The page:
That’s when this serial entrepreneur of sorts — he’s been involved with everything from music (as drummer for the ’80s dance band Orange Crush) to real estate — decided the K-Fest could be revived, and it could succeed as a for-profit venture, even if there was no shortage of people telling him that was flawed thinking.
“There were a lot of doubters — some people told me I was crazy,” he told BusinessWest as he recalled how he brought back the festival roughly a year ago at Szot Park. He believes more than 16,000 attended that rain-bothered event, which did well enough in his estimation to convince him that he had made the right decision.
Year two of the ‘new’ Kielbasa Festival is set for Memorial Day weekend. Kielbania is expecting perhaps 40,000 people if the weather cooperates. They’ll be treated to a wide array of entertainment, including a host of polka banks and, yes, Orange Crush. There will be a wide assortment of kielbasa, Polish food, barbecue, and other menu options, as well as rides and other attractions.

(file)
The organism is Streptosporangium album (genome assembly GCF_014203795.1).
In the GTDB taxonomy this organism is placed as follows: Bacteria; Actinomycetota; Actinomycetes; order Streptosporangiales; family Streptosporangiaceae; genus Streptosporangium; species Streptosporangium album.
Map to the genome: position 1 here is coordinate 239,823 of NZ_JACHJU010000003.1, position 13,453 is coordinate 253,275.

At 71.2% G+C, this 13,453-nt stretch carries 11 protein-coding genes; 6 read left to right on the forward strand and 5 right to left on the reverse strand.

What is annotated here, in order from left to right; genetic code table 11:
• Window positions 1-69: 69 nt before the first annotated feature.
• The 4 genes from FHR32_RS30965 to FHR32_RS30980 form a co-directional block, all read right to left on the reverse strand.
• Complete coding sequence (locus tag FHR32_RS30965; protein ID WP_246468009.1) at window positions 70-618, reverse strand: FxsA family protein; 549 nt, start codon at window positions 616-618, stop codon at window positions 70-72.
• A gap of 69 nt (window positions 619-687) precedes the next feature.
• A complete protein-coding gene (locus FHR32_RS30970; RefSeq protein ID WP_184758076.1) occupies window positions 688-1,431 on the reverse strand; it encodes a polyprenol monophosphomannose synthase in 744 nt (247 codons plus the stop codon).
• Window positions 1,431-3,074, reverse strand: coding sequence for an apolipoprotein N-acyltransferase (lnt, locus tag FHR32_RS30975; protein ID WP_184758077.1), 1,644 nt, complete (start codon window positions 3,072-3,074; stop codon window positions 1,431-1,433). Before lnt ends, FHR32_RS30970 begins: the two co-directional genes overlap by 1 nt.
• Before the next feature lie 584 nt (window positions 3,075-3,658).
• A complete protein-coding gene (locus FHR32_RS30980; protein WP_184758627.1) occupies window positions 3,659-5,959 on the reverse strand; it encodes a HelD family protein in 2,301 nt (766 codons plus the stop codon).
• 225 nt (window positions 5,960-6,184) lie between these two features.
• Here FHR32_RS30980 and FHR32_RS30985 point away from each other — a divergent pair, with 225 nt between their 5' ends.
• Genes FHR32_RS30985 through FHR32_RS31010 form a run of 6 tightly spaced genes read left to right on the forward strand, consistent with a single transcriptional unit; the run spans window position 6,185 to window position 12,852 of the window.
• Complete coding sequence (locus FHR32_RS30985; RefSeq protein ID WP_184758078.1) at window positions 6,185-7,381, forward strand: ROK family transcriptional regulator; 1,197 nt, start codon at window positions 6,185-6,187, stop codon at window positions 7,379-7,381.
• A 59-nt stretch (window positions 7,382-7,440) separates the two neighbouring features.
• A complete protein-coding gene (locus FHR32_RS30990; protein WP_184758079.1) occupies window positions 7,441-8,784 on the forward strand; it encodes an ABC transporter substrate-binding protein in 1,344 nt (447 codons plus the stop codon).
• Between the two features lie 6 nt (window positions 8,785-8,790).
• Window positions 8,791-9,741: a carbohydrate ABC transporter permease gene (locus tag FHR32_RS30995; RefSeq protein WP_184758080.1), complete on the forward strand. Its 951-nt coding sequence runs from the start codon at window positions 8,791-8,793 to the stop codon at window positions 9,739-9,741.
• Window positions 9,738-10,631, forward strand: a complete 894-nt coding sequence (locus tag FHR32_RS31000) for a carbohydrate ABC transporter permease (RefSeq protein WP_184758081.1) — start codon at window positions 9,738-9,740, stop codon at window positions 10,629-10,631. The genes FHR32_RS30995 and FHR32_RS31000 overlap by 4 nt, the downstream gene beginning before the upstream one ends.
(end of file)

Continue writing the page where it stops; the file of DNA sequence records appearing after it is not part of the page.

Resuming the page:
“This will be a family event, like it was all those years ago,” he said, adding that now, as it was then, the K-fest will be a celebration of Chicopee as much as it is a celebration of Polish food and traditions.
For this issue, BusinessWest talked at length with Kielbania about why and how he resurrected this event once synonymous with Chicopee, and with others about what it all means for this community.